City of St. Marys
According to St. Marys Street Superintendent Steve Samick, this winter the snow plows were called out seven times. There were four times when overtime was necessary for a total of 313 man hours of overtime. The city has used 250 tons of salt and 750 tons of antiskid material so far.
Since the crews aren't spending as much time plowing snow this winter they have been working to fill potholes, St. Marys City Manager Dave Greene said.
St. Marys has budgeted $42,000 for overtime for 2012, Greene said. The winter season includes January through March as well as November and December this year, so the city is only at the beginning of its season. He said in November and December last year the city spent $2,616 in overtime and in January and February it has already spent $9,200.
Although there hasn't been a lot of snow to be plowed, Greene said the crew has been out putting down salt and anti-skid material because of black ice.
As far as purchasing the salt and anti-skid material, Greene said the city has to purchase at least 60 percent of the materials it needs as a result of the contract it has with the state. He said whatever is not used will be kept until it is needed.
Borough operations Manager Leslie Stott said salt and antiskid usage has been much lower than in previous years. "We've been called out a couple of times and worked an eight-hour shift last Saturday for our one and only significant storm." Stott said the crew has been catching up on some small-scale storm sewer construction work. The crew has also added insulation to the garage and made other repairs to help bring down energy bills. "I am optimistic that this weather will alleviate some stress from the budget," Stott said. "However, I believe that winter may still be coming and I speculate that any left-over funds will be spent on storm sewer work. The water table is awfully high and we are receiving several concerns regarding storm water."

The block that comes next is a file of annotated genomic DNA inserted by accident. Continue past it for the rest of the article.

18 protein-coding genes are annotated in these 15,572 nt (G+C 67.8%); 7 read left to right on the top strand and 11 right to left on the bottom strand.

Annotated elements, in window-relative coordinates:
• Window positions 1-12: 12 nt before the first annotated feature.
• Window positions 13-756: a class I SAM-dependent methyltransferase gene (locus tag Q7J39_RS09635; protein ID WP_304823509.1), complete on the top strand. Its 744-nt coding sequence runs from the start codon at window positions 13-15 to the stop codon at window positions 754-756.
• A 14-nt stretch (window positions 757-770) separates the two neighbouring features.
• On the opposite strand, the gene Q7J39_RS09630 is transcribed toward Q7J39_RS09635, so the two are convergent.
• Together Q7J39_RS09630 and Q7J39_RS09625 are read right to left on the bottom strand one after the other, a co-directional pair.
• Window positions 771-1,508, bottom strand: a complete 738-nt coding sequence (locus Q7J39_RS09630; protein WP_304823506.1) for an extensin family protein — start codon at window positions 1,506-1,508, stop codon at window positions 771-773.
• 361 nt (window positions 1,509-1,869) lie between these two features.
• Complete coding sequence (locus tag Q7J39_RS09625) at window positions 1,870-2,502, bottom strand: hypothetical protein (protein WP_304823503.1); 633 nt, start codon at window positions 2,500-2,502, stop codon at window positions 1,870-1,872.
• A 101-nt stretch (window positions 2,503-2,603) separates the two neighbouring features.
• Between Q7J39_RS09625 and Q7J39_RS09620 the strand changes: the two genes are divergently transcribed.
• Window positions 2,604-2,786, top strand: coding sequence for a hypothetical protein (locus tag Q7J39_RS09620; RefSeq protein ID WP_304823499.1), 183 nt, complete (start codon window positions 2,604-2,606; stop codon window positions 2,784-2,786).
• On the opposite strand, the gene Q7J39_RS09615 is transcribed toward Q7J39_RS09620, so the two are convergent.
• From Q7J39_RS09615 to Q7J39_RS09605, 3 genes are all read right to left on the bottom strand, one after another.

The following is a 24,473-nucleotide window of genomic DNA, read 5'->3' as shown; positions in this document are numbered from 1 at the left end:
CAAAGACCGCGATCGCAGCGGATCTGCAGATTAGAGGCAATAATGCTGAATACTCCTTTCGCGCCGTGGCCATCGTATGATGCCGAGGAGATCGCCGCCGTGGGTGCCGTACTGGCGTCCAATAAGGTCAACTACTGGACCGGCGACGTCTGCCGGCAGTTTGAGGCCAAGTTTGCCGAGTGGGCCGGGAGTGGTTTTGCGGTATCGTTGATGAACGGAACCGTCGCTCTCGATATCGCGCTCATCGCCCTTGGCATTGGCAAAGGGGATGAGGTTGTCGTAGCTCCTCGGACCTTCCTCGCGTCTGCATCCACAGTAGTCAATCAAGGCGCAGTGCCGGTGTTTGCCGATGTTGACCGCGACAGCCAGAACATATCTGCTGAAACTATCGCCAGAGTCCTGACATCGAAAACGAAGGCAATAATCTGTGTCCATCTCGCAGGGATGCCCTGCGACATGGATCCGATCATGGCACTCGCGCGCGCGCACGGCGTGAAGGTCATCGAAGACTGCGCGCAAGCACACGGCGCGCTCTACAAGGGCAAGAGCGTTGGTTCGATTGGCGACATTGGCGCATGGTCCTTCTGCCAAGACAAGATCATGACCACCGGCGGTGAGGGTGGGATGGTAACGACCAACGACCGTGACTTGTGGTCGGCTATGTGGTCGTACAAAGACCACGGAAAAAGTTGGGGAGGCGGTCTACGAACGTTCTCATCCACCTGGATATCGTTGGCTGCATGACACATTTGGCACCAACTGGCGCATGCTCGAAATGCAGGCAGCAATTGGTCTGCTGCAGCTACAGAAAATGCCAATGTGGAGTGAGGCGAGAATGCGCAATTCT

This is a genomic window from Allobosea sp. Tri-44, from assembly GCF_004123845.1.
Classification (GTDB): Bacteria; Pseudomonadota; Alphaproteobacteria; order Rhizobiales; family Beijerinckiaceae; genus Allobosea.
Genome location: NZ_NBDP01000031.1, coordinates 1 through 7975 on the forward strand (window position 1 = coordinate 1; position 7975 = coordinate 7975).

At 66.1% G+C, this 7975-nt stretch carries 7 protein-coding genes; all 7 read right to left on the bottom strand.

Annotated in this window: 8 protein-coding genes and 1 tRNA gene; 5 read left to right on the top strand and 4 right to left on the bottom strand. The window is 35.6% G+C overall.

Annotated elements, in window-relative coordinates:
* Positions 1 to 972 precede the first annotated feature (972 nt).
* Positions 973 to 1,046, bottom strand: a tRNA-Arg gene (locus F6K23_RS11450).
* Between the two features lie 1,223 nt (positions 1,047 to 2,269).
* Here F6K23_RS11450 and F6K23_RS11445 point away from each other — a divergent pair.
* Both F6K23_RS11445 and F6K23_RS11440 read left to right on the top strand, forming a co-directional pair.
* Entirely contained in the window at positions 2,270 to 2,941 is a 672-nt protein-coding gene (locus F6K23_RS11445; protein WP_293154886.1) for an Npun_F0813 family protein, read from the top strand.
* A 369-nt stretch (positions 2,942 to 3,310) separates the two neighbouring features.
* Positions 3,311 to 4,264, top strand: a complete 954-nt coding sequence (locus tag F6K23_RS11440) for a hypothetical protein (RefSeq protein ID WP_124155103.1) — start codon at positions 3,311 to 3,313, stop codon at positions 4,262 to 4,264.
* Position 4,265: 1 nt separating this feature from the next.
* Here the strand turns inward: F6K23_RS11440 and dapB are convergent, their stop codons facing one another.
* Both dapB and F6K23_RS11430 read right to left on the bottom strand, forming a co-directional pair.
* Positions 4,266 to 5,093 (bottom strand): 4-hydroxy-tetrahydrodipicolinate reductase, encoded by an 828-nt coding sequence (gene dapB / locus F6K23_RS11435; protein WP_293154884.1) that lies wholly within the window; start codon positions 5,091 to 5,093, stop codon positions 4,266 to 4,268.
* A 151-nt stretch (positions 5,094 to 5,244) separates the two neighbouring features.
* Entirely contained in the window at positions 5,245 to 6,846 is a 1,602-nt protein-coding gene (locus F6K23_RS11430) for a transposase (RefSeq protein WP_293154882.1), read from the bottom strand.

Borough Secretary Autumn Norris said the borough has been seeing some great savings on overtime costs, but cautioned that the winter wasn't over yet. Road crew foreman Alan "Tuffy" Stevans said so far, the borough has only used three-quarters of one of its storage bins of salt and half the amount of its antiskid. Stevens said Curwensville has only had one snow event that required overtime.
"We've been working on road signs, replacing ones that have been broken off or turned the wrong way, patching holes, things like that which need to be done," Stevens said. "We've been cleaning and repairing the trucks and equipment. They've been keeping pretty busy."
From December 2010 to January 2011, the township spent $4,424 in overtime for road crew workers and $39,585 in road materials (salt/antiskid). From December 2011 through January 2012 the township has spent $3,695 in overtime and $27,847 in road materials. While there has been some savings because of the light winter, it's not a lot. Supervisor and road master Bill Lawhead said the crews have been busy doing maintenance to the township's buildings and maintenance on the equipment. The crews have also been doing some road repairs, ditch work and tree trimming. "Even though it's a light winter, small snowfalls have turned the roads icy and they must be treated," Lawhead said. "Small snows can actually be more of a problem than a 6, or 8 or 10 inch snow because the roads will ice up more quickly. Remember, this is only January and we still have February and March to deal with, plus this budget also includes November and December of 2012."
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Reported by Dena Bosak, Katie Weidenboerner; Kim Finnigan, JoAnn Seltzer and Brandi Stretavski.